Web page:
When Valentina Lombardi suddenly lost her mother to ovarian cancer, she underwent a genetic test to determine her risk of getting the disease.
The 44-year-old wedding planner from the northern Italian city of Turin was told in July she had inherited a dangerous genetic mutation that can spark the rapid onset of cancer, leading to severe illness within weeks. She decided to undergo surgery to remove her ovaries and breasts, lowering the risk of developing the disease by about 90 per cent.
“I was so scared I felt like I was already dying,” said Ms Lombardi. “I knew I had to act immediately to protect my health and my family.”
But with the second wave of coronavirus raging across the country and her hospital’s gynaecology department turned into a Covid-19 unit, Ms Lombardi’s planned surgery has been postponed indefinitely. “I feel lost and abandoned, like many other patients in my situation,” she said.
As the crisis continues to consume resources, health systems across the world are struggling to maintain vital services for other conditions, many of them life threatening, clinicians warn.
“The life and treatment of patients with cancer and other serious illnesses has been affected at every stage, from diagnosis to surgery and chemotherapy, with oncologists forced to make tough choices in unprecedented situations and to limit treatment,” said Francesco Schittulli, president of the Italian League for the Fight Against Cancer, the charity.
In the US, the National Cancer Institute, the government research agency, estimates the country will suffer about 10,000 additional deaths from breast and colorectal cancer over the next decade because of the impact of the pandemic on screening and treatment.
The problem in Italy remains acute. It was the first country in Europe to be battered by the coronavirus when it swept across its northern regions in February, with Lombardy for weeks the hardest-hit region on the continent. Chaotic scenes from its overwhelmed hospitals swamped with desperately ill patients and traumatised staff shocked the world. With only a brief summer respite, infections began to soar again in October. In mid-December Italy overtook the UK to register the highest Covid death toll in Europe, at more than 67,000 — the fifth highest in the world.
Strains in the country’s health service, including a shortage of staff and years of cost cutting, had made the situation worse, said Giovanni Leoni, vice-president of FNOMCEO, Italy’s doctors guild. .
“The public health sector in Italy has been depleted over recent decades, with fewer and fewer resources in terms of staff and digital technologies and ever-increasing disparities between regions, as well as a lack of a unified approach and poor planning. It is no surprise it was caught unprepared,” he said.
While Italy has now almost doubled the number of intensive care beds from 5,000 to almost 10,000, it has only increased the number of anaesthetists needed to staff them by 5 per cent, he warned.
The impact on patient care has been significant, say doctors. According to the Italian Association of Medical Oncology, an estimated 1.4m fewer screening examinations were performed in the first five months of 2020, compared to the same period the previous year.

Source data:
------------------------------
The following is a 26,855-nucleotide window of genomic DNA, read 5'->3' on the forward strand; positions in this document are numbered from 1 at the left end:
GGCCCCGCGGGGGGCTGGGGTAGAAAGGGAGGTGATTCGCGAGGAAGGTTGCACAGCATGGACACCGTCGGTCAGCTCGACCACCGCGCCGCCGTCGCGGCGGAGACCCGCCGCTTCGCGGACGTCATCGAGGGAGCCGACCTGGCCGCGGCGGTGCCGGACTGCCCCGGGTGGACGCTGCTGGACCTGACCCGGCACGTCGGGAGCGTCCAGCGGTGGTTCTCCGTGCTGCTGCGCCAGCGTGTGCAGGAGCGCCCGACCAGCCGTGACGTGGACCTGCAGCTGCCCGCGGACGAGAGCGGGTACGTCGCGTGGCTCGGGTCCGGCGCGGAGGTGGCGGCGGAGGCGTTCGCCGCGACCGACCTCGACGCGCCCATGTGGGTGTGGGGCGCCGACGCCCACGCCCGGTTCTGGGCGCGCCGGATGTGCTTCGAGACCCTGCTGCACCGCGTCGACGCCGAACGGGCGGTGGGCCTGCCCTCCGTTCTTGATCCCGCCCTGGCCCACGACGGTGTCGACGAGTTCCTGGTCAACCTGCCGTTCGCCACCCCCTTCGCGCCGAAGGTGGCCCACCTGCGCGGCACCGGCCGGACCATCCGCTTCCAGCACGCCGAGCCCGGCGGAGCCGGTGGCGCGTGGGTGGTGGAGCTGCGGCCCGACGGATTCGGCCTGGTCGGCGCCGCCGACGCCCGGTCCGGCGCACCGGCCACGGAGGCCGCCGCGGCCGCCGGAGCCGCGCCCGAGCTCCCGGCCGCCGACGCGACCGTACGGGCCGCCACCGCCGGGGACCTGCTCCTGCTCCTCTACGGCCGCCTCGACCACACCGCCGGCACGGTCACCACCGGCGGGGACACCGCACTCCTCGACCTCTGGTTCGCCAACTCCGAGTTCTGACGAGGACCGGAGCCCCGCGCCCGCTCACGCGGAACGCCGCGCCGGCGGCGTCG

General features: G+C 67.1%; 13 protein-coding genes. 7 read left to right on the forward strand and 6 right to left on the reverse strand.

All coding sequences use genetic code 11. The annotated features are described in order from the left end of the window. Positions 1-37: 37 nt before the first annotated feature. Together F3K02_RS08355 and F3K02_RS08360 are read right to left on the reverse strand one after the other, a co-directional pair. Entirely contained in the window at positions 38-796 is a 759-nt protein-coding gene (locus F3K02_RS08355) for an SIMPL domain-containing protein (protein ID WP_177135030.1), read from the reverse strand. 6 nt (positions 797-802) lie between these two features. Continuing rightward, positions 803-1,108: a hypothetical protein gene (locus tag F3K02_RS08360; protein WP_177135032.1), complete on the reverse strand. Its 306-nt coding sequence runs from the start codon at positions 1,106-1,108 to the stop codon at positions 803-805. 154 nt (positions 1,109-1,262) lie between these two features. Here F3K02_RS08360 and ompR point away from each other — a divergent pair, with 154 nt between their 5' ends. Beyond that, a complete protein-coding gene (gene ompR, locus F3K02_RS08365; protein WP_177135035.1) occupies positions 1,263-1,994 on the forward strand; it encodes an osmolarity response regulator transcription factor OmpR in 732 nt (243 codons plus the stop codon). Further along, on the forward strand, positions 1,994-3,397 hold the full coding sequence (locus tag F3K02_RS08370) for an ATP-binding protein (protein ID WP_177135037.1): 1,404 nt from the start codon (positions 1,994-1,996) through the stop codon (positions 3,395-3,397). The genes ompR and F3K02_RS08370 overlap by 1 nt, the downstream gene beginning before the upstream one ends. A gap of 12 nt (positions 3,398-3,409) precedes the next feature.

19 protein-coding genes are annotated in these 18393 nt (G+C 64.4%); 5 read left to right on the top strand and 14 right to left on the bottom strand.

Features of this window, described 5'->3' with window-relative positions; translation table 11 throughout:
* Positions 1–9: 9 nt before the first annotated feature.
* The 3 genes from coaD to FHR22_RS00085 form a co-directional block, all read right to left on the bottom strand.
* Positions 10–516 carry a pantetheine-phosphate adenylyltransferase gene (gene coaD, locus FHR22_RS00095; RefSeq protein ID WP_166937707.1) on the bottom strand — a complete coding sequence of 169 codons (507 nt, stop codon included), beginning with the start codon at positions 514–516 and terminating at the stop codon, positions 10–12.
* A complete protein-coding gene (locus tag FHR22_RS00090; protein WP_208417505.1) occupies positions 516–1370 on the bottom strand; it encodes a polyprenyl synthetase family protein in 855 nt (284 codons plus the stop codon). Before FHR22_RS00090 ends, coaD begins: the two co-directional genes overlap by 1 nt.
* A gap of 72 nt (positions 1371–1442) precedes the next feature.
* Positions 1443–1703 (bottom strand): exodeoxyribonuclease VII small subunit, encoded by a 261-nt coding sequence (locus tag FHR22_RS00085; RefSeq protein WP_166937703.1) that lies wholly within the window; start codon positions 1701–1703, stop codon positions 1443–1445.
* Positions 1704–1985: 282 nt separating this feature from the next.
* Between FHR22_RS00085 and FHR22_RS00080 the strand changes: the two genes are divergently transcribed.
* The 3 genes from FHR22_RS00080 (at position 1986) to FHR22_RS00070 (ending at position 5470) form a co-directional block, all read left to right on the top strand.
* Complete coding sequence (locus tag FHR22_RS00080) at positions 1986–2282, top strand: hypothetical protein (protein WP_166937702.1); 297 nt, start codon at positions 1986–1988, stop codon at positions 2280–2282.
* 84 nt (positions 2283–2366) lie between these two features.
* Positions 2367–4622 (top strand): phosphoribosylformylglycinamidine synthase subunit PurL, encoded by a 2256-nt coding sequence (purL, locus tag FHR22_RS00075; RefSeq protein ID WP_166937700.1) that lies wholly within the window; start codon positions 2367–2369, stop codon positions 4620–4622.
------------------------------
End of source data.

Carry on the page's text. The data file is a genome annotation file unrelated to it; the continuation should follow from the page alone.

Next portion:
Staff shortages as medics were diverted to Covid wards or themselves fell sick have worsened the problem. At the general surgery and transplant department of San Camillo Forlanini hospital, the largest such unit in Rome and which also serves the surrounding region of Lazio, operating theatre capacity has been cut by 30 per cent since the second wave of the pandemic hit.
The result is widespread delays in diagnosis and surgery, including among cancer patients, said Marco Colasanti, an oncology surgeon and senior manager at the facility.
“Many patients [are] arriving too late on the operating table,” he warned. “In recent weeks we have registered unprecedented peaks of up to 40 per cent of patients [whose disease] was no longer operable, due to lack of timely intervention. We were forced to send them back because their cancers had spread too much.”
“Hospitals are in trouble, often patients aren’t able to organise appointments, there are not enough medical staff and the fear has returned. We found ourselves in the abyss again,” said Nadia Gasparini, a doctor at the Italian League for the Fight Against Cancer. “All patients, even the most severe cases who have been guaranteed treatment, are physically and mentally exhausted.”
Anna, a 46-year-old ovarian cancer patient, who is being treated at a leading hospital in the northern Italian city of Genoa, said she felt exasperated and discouraged by the way the health system was being managed.
“I got sick in 2015 and have been treated since then. It has always been hard, but at least before the Covid health crisis doctors and nurses knew who I was, the situation I was in,” she said.
“There was always someone there to offer me a few words of comfort. Now, the medical personnel are exhausted and keep rotating. And patients like me can’t even be accompanied by relatives and friends.
“We’ve all been swallowed up by something that looks a lot like an assembly line, rather than a hospital,” she added. “It’s psychologically devastating.”